Hawaii Workers React to Minimum Wage Increase


Kylie P

The long overdue increase of minimum wage finally happened on Oct. 1.

On Saturday, with the start of October, Hawaii minimum wage workers were pleased that their pay increased from $10.10 to $12 per hour. Although they are also disappointed about the effectiveness of the increase. 

Minimum wage had been at $10.10 for four years and with inflation increasing, workers wondered why the increase hadn’t happened sooner.

“I’m beyond happy that the minimum wage is increasing,” said Chelsey Gono, an 18-year-old high school senior who works at a retail store at Kahala Mall. “However, I still don’t think it’s a substantial enough pay. We live in Hawaii, which is the most expensive state to live in. California’s minimum wage is $15. Why isn’t Hawaii like that? There’s a reason why there are so many people who end up living on the streets here.”

In June, Gov. David Ige signed legislation increasing the state’s minimum wage to $18 per hour by 2028. Hawaii is the first state to enact an $18 minimum wage. Saturday was the beginning of the six-year timeline law in motion. After 2022, the minimum wage rate will rise by $2 every two years until it hits $18 on Jan. 1, 2028.

With an increase of $1.90 an hour, that’s an additional $76 a week (for a 40-hour week), which is a total of an extra $304 a month. That is a significant increase but according to Payscale, the cost of living in Hawaii is 93% higher than the national average, and living off a minimum wage job alone is not enough.

The past minimum wage of $10.10 has been in effect since 2018. After four years, long overdue changes are finally happening. Especially living in Hawaii, the cost of living exceeds the amount of working off minimum wage.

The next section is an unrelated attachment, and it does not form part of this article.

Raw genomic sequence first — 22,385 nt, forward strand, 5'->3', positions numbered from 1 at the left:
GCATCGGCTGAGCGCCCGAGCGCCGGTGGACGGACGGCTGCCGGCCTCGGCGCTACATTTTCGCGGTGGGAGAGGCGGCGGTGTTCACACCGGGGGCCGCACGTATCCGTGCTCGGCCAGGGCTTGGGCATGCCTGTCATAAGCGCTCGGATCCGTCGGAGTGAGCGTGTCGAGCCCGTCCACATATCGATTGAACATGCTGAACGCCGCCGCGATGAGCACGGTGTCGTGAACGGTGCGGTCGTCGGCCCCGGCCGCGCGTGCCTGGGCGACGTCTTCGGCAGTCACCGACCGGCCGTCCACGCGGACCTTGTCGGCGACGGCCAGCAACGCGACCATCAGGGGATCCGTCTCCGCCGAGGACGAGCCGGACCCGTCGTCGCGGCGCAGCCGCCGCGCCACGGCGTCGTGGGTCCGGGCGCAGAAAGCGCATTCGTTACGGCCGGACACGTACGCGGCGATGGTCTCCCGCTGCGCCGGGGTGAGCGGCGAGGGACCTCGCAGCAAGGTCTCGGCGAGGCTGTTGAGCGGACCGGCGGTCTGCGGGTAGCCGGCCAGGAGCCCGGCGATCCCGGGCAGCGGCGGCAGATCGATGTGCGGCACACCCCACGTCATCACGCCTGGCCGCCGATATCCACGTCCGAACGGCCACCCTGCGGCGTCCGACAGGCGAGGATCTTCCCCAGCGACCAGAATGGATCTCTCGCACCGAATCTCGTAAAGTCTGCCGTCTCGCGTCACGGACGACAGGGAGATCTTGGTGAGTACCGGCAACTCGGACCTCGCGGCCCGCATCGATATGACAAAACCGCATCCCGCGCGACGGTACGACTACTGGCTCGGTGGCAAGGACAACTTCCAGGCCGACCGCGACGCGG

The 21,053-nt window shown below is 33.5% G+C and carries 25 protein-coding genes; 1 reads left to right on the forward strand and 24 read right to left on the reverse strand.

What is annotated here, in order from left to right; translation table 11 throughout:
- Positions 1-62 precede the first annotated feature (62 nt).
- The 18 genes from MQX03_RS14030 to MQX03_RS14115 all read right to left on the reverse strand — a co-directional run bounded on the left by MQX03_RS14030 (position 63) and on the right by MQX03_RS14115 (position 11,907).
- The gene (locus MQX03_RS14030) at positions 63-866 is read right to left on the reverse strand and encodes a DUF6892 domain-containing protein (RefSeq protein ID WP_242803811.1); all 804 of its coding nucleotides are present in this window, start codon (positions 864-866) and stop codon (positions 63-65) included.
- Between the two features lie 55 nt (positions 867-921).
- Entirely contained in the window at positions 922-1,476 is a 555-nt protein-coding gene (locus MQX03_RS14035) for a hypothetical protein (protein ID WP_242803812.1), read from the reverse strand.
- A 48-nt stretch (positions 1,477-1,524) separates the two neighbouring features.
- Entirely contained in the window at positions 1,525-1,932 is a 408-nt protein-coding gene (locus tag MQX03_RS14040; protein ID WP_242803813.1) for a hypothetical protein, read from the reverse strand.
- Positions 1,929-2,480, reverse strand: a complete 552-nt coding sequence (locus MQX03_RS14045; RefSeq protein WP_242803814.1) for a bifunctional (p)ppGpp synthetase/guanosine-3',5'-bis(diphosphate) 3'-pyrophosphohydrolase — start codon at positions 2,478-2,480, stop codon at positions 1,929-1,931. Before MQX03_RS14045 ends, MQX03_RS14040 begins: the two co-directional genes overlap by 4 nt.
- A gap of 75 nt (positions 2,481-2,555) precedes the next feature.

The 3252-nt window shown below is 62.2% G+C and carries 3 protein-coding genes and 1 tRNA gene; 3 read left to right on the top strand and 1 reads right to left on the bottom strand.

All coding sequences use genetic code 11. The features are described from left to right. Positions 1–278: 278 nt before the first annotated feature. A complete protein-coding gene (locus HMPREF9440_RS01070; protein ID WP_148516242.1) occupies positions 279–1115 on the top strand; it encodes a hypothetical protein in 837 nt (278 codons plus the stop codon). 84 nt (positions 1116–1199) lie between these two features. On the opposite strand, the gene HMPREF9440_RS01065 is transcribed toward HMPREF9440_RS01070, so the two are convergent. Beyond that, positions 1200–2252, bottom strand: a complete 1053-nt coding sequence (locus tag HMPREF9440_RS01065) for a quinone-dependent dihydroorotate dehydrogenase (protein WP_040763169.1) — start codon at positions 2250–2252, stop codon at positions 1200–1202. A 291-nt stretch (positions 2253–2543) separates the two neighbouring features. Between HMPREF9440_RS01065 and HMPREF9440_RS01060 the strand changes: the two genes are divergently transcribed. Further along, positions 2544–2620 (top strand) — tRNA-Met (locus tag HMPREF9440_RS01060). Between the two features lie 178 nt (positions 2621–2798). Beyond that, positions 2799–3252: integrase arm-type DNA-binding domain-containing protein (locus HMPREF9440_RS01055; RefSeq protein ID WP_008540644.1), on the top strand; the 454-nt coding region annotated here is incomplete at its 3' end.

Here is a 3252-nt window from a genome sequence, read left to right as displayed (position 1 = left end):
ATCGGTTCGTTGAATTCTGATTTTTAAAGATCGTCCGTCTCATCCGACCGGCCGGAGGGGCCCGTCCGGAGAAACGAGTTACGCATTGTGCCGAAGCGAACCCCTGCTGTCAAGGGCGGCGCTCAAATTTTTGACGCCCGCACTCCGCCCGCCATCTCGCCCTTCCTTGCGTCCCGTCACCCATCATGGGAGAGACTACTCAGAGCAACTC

According to The Living Wage Calculator from the Massachusetts Institute of Technology, one adult living in Hawaii needs to make at least $22.69 an hour, roughly $47,195 a year, to meet basic needs. Living off the current minimum wage is a salary of 24,960 a year, which is nearly half of the ideal cost of living in Hawaii.

“I think it’s good that the minimum rate is increasing but with the intended level of increase over the next six years, we will still be behind as inflation rates also increase,” said Sarah Carroll, a Chaminade University junior who works on campus in the Advancement Office. “It’s like a drop of water in a bucket. It’s something but not enough. As much as I want to, I know living here in Hawaii after I get my degree is not an option because of how expensive the cost of living is. I am currently working four jobs and it still wouldn’t get me by. I would rather live somewhere else because the living costs here are so ridiculously high and I wouldn’t be able to afford it.”

While working four jobs (Boston’s Pizza, Variety School, paid research, and the Advancement Office) Carroll, 21, manages school being a full-time student. She said that her main reason for working multiple jobs was to help build her resume and get free food. However, she wanted to become financially independent when she moved to Hawaii two years ago from Cleveland, Ohio and having multiple jobs allowed her to do so.

As of now, with the new bill, Hawaii could have the highest minimum wage rates in 2028 in the nation. However, unlike Hawaii, other states automatically boost their rates when the cost of living increases. This is why states like California are currently at $15. Given inflation, states could surpass a higher rate than Hawaii’s intended rates.

“$18 an hour may sound like a lot now, but by 2028 it still won’t be enough,” said 22-year-old Precious Scanlan, a Kahala Mall retail worker who’s worked minimum wage since she was 16 years old.

Over the course of six years, Hawaii will be on a path to providing minimum wage workers a closer pay rate to meet the average cost of living in Hawaii.

“Getting paid $12 an hour now is much appreciated,” Scanlan said. “I know it may not seem like much but I’ll take it because anything helps.”